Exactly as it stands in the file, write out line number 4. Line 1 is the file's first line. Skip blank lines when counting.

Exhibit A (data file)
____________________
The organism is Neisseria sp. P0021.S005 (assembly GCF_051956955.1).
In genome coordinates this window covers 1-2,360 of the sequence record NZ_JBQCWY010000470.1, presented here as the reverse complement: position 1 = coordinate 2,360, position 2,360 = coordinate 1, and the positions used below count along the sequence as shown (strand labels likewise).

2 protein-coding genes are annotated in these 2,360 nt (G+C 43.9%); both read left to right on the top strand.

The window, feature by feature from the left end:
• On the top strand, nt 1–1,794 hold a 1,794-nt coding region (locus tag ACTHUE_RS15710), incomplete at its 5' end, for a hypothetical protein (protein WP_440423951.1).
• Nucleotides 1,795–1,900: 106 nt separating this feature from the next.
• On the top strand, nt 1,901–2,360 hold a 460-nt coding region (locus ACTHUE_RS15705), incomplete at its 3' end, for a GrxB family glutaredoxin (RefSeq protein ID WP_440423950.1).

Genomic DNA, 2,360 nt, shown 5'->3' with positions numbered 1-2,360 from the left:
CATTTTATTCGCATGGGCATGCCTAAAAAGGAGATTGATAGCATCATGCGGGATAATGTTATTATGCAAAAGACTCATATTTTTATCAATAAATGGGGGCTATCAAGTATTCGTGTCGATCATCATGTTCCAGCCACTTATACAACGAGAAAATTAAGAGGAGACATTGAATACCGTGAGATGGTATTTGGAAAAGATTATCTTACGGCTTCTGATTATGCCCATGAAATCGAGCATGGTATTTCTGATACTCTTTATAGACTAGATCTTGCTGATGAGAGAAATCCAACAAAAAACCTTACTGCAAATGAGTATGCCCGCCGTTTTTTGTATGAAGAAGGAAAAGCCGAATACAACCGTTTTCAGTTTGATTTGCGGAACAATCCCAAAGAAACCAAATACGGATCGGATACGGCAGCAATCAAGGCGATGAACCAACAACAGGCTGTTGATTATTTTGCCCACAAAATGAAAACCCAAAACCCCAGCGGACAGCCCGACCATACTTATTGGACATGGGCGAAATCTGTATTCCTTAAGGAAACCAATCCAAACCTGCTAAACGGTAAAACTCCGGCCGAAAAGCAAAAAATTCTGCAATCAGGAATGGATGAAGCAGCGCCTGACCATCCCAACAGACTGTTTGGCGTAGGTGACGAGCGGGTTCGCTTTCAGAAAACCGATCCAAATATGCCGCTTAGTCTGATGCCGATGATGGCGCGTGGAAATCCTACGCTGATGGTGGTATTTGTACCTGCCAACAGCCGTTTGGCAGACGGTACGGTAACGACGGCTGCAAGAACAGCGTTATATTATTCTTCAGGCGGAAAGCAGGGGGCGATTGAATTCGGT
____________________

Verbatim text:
The window, feature by feature from the left end: